This approach—one of mimicking the media companies it parodies—makes sense for a publication that wants to “call out bullshit,” as Bolton put it. So The Onion’s new design will seem familiar to anyone with a hearty media diet. All the fashionable flourishes are there: larger headlines; infinite scrolling; a responsive design fit for desktop, tablet, and mobile screens; a ton of white space; basically, the works. (Also: "unlimited clicks," "optimization for the Motorola RAZR," and "no plate tectonics.") It's an attempt to keep up with the visual language of digital media, and as far as I can tell, it succeeds.
The Onion, as anyone who reads it will tell you, mines humor out of media trends. In recent years, though, the company has turned that formula on its head to finance itself. As the site lampooned sponsored content with a characteristically sharp eye, its corporate overseer, Onion Inc., set in motion a plan to beat media companies at the same game. With a strategy that seems meta even by satirical standards, The Onion’s BuzzFeed doppleganger, ClickHole, has become a force on the social web in its own right: The Onion set out to lampoon stories designed to be shared on Facebook by successfully making stories that people want to share. Now, The Onion is not just a comedy website. Onion Inc. cannot be described, simply, as a publisher. It has been transformed into a bonafide digital media company—with a profitable, in-house advertising agency in tow—that wants to succeed where the targets of its barbs have not.
Within the next year, the company plans to spin off several new websites, launch a studio to develop films and TV shows, and possibly, raise money from new investors. "We want to be one of the few new media companies that's able to figure out these changes that are taking place," Mike McAvoy, the president and chief operating officer of Onion Inc., told me. An avalanche of money is waiting for whoever effectively blurs the line between publishing and advertising. "Ultimately, we see everything as converging, and if you're a great content creator, your business will thrive," he said.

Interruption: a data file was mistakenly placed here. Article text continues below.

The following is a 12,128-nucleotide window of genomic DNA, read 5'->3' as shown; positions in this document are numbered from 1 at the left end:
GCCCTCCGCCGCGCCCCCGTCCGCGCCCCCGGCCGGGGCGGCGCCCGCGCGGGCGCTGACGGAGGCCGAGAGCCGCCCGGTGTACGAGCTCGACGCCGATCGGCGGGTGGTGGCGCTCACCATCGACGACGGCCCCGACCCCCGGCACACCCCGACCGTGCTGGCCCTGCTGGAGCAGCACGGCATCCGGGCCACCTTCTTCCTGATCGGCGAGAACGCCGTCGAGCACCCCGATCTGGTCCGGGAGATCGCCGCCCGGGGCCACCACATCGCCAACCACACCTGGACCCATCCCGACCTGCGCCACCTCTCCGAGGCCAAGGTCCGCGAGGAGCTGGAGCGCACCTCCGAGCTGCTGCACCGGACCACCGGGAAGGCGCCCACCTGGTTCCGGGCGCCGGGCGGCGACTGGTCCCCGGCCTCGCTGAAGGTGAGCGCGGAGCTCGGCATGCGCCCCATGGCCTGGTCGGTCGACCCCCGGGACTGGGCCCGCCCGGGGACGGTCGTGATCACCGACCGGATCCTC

Is Onion Inc. thriving? McAvoy declined to share detailed budget figures, but says that profit has increased over the last five years. The business makes money. Which is notable, especially in media, where profitability is no guarantee. The company’s success is directly tied to the emergence of Onion Labs, a full-service advertising agency that operates in-house. It's difficult to overstate the rise of Onion Labs. A bit more than three years ago, it didn't exist. Today, it's responsible for 81 percent of Onion Inc.'s total revenue. (I'm going to repeat that: 81 percent!) Whatever you call the work they do—branded entertainment, branded content, sponsored content, native advertising—Onion Labs has clearly become the linchpin of the company's future.